• Nickel-Chromium-Iron Alloys (resistant to oxidation and high-temperature corrosion)
  • Nickel-Chromium-Cobalt Alloys (Addition of creep rupture strength)
  • Nickel-Chromium-Molybdenum Alloys (resistant to high corrosion and strong acids)

For more information, see this page

Nickel Element Applications in Today’s World

What is nickel used for?

Nickel has common use in the production of coins and produces a variety of alloys which provides desired characteristics. Additionally, these alloys tend to have strong resistance to corrosion and high temperatures. Often used in extreme environments such as power generation facilities, chemical plants, jet engines, and petroleum refineries. Also, the element is used in the production of batteries such as nickel-metal hydride batteries (hybrid vehicles) and nickel-cadmium batteries (rechargeable).

When and How was nickel Discovered?

In the ancient world, far back as 3500 BCE, nickel had many uses by different civilizations. However, a Swedish chemist called Axel Fredrik Cronstedt discovered nickel in 1751. By extraction, he found the ore in the mineral niccolite. Also, described by miners as kurpfernickel and has similar physical features to copper.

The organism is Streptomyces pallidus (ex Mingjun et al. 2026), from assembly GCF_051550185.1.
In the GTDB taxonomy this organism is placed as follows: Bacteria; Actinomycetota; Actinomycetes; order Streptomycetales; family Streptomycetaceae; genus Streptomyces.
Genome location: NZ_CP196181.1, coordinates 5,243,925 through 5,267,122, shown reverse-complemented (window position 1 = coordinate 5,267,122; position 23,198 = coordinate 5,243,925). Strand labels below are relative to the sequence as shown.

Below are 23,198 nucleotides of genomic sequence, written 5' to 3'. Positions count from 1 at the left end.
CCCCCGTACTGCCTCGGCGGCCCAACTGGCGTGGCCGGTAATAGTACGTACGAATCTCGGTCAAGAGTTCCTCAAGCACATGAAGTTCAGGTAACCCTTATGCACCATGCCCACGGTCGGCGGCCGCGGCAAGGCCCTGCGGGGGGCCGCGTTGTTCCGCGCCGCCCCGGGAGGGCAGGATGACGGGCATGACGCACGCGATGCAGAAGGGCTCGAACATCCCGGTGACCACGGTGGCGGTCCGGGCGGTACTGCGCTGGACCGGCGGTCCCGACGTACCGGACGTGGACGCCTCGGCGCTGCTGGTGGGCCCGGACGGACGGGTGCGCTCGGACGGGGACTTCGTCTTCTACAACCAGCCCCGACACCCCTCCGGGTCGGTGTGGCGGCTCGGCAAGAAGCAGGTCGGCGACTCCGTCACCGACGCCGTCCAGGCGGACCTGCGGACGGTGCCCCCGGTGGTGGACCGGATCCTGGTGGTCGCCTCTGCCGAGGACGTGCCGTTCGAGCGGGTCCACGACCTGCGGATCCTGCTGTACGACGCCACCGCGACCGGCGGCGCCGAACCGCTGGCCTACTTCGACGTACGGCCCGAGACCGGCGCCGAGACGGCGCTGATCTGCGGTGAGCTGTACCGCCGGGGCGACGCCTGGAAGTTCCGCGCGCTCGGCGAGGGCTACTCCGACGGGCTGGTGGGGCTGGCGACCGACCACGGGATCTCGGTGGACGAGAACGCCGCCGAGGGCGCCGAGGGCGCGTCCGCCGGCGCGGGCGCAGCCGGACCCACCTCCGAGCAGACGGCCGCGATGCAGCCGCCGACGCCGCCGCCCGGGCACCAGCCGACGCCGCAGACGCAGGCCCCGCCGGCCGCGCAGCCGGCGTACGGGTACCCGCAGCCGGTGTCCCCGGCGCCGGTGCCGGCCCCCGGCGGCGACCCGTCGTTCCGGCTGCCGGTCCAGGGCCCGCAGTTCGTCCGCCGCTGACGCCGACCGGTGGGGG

Picture showing the mineral niccolite where nickel can be found in
The mineral niccolite
Source: Wikimedia Commons

Nickel Element Chemistry – compounds, reactions, oxidation states

Nickel Element Compounds

Importantly, there are several chemical compounds that contain nickel, commonly Ni(II):

Nickel oxide 

NiO is a basic metal oxide and it has the same structure as sodium chloride (NaCl). It has a green-black powdery appearance and is odorless. Moreover, commonly used in plating solutions as an electrolyte.

Nickel nitrate 

Ni(NO)3)2 is an inorganic compound, that has a green crystalline solid appearance, and is insoluble in water. Also, used in the production of catalysts and plating.

Nickel Hydroxide

Ni(OH)2 is an inorganic compound, has an apple-green solid appearance, and is slightly soluble in water. In addition, commonly used in the production of electric car batteries.

Nickel sulphate

NiSO4(H2O)6 is an inorganic compound, has a blue-solid appearance, and is slightly soluble in water. Furthermore, commonly used as an electrolyte in electrorefining and plating.

Nickel chloride

NiCl2 is an inorganic compound, has a green or brown solid appearance, and is denser than water. The compound is commonly used as an agent in the electrolytic refining of the metal. Its also an intermediate for complex salt and catalysts.

Nickel sulfide

NiS is an inorganic compound, has a black solid appearance, and also is moderately soluble in water. Additionally, commonly used as cathode materials for lithium batteries and a toughening agent for catalysts.